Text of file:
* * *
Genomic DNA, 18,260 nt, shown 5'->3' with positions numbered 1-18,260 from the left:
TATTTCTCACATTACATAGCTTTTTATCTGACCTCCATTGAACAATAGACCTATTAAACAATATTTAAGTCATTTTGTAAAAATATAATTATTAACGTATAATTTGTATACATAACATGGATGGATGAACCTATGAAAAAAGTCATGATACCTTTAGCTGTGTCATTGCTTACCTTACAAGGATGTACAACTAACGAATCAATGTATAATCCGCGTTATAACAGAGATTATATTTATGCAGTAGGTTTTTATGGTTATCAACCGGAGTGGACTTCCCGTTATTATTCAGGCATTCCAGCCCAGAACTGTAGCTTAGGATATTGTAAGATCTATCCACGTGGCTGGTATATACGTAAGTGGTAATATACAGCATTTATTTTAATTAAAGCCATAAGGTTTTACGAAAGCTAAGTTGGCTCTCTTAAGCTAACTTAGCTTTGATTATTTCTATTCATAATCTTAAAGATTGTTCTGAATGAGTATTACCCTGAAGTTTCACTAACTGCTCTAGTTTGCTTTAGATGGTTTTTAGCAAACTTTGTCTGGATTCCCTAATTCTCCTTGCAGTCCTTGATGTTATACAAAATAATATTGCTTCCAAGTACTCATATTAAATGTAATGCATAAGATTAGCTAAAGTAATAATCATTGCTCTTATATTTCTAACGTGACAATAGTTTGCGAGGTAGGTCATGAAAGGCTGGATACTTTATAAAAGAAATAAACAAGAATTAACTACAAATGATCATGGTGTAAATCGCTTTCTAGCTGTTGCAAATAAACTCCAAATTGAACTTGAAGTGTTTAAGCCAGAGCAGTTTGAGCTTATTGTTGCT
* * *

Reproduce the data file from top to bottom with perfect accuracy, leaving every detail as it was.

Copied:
Genomic DNA, 18,260 nt, shown 5'->3' with positions numbered 1-18,260 from the left:
TATTTCTCACATTACATAGCTTTTTATCTGACCTCCATTGAACAATAGACCTATTAAACAATATTTAAGTCATTTTGTAAAAATATAATTATTAACGTATAATTTGTATACATAACATGGATGGATGAACCTATGAAAAAAGTCATGATACCTTTAGCTGTGTCATTGCTTACCTTACAAGGATGTACAACTAACGAATCAATGTATAATCCGCGTTATAACAGAGATTATATTTATGCAGTAGGTTTTTATGGTTATCAACCGGAGTGGACTTCCCGTTATTATTCAGGCATTCCAGCCCAGAACTGTAGCTTAGGATATTGTAAGATCTATCCACGTGGCTGGTATATACGTAAGTGGTAATATACAGCATTTATTTTAATTAAAGCCATAAGGTTTTACGAAAGCTAAGTTGGCTCTCTTAAGCTAACTTAGCTTTGATTATTTCTATTCATAATCTTAAAGATTGTTCTGAATGAGTATTACCCTGAAGTTTCACTAACTGCTCTAGTTTGCTTTAGATGGTTTTTAGCAAACTTTGTCTGGATTCCCTAATTCTCCTTGCAGTCCTTGATGTTATACAAAATAATATTGCTTCCAAGTACTCATATTAAATGTAATGCATAAGATTAGCTAAAGTAATAATCATTGCTCTTATATTTCTAACGTGACAATAGTTTGCGAGGTAGGTCATGAAAGGCTGGATACTTTATAAAAGAAATAAACAAGAATTAACTACAAATGATCATGGTGTAAATCGCTTTCTAGCTGTTGCAAATAAACTCCAAATTGAACTTGAAGTGTTTAAGCCAGAGCAGTTTGAGCTTATTGTTGCT